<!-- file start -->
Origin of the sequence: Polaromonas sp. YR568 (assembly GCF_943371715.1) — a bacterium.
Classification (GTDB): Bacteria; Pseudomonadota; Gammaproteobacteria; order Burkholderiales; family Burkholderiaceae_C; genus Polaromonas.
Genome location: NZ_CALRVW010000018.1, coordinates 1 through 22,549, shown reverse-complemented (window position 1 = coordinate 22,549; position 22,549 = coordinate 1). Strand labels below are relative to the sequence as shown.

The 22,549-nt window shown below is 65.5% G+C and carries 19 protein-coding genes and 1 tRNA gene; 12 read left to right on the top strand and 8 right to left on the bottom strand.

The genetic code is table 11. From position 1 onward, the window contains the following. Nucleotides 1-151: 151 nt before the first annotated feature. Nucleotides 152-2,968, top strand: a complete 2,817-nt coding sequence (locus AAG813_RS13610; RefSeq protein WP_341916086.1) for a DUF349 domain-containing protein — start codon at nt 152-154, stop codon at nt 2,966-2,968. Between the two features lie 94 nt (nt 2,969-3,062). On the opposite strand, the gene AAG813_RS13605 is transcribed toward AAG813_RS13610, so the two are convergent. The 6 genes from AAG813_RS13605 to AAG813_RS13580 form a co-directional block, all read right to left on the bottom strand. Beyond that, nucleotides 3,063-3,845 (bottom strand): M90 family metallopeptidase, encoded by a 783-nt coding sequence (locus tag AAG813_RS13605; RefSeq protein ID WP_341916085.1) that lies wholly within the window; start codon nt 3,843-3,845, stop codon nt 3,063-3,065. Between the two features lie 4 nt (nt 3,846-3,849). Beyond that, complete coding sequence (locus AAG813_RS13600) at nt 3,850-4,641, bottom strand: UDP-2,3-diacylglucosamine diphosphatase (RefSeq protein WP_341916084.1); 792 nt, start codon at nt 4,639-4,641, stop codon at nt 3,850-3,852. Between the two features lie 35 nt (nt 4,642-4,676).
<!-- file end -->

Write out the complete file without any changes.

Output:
Origin of the sequence: Polaromonas sp. YR568 (assembly GCF_943371715.1) — a bacterium.
Classification (GTDB): Bacteria; Pseudomonadota; Gammaproteobacteria; order Burkholderiales; family Burkholderiaceae_C; genus Polaromonas.
Genome location: NZ_CALRVW010000018.1, coordinates 1 through 22,549, shown reverse-complemented (window position 1 = coordinate 22,549; position 22,549 = coordinate 1). Strand labels below are relative to the sequence as shown.

The 22,549-nt window shown below is 65.5% G+C and carries 19 protein-coding genes and 1 tRNA gene; 12 read left to right on the top strand and 8 right to left on the bottom strand.

The genetic code is table 11. From position 1 onward, the window contains the following. Nucleotides 1-151: 151 nt before the first annotated feature. Nucleotides 152-2,968, top strand: a complete 2,817-nt coding sequence (locus AAG813_RS13610; RefSeq protein WP_341916086.1) for a DUF349 domain-containing protein — start codon at nt 152-154, stop codon at nt 2,966-2,968. Between the two features lie 94 nt (nt 2,969-3,062). On the opposite strand, the gene AAG813_RS13605 is transcribed toward AAG813_RS13610, so the two are convergent. The 6 genes from AAG813_RS13605 to AAG813_RS13580 form a co-directional block, all read right to left on the bottom strand. Beyond that, nucleotides 3,063-3,845 (bottom strand): M90 family metallopeptidase, encoded by a 783-nt coding sequence (locus tag AAG813_RS13605; RefSeq protein ID WP_341916085.1) that lies wholly within the window; start codon nt 3,843-3,845, stop codon nt 3,063-3,065. Between the two features lie 4 nt (nt 3,846-3,849). Beyond that, complete coding sequence (locus AAG813_RS13600) at nt 3,850-4,641, bottom strand: UDP-2,3-diacylglucosamine diphosphatase (RefSeq protein WP_341916084.1); 792 nt, start codon at nt 4,639-4,641, stop codon at nt 3,850-3,852. Between the two features lie 35 nt (nt 4,642-4,676).